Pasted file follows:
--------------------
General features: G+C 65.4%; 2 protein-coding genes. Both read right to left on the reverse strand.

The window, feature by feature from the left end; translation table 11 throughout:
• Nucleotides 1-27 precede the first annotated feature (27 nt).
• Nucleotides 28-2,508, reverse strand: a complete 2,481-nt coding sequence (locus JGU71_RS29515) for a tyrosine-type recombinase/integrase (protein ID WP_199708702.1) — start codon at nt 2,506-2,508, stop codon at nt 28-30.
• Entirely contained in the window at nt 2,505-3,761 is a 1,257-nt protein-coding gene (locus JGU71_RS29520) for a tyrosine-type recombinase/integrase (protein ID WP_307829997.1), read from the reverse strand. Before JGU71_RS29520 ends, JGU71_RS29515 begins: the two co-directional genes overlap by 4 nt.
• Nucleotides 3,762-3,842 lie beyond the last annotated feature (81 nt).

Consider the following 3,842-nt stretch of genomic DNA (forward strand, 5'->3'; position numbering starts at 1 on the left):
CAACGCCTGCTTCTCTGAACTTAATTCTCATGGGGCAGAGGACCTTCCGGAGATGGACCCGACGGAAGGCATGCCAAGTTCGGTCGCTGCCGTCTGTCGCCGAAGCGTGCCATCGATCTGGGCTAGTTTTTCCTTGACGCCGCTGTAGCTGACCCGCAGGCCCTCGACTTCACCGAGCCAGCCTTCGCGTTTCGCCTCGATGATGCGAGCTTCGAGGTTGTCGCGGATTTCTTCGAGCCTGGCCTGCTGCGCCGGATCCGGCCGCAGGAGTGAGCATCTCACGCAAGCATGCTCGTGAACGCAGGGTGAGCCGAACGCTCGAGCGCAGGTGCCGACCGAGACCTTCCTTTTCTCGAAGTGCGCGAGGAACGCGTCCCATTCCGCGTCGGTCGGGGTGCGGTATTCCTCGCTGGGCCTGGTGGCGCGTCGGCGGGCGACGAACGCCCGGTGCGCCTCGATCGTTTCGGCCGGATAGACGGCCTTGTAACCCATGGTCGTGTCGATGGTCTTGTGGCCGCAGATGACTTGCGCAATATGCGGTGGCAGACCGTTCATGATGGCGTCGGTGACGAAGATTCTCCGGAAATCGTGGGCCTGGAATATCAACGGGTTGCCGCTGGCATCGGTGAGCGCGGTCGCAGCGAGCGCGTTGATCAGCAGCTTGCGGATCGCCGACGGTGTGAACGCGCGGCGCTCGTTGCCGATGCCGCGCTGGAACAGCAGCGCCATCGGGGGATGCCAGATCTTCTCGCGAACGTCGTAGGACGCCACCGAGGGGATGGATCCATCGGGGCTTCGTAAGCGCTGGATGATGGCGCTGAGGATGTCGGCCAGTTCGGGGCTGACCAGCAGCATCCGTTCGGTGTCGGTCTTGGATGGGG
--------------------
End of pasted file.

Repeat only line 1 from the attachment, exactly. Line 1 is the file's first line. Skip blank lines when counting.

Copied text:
General features: G+C 65.4%; 2 protein-coding genes. Both read right to left on the reverse strand.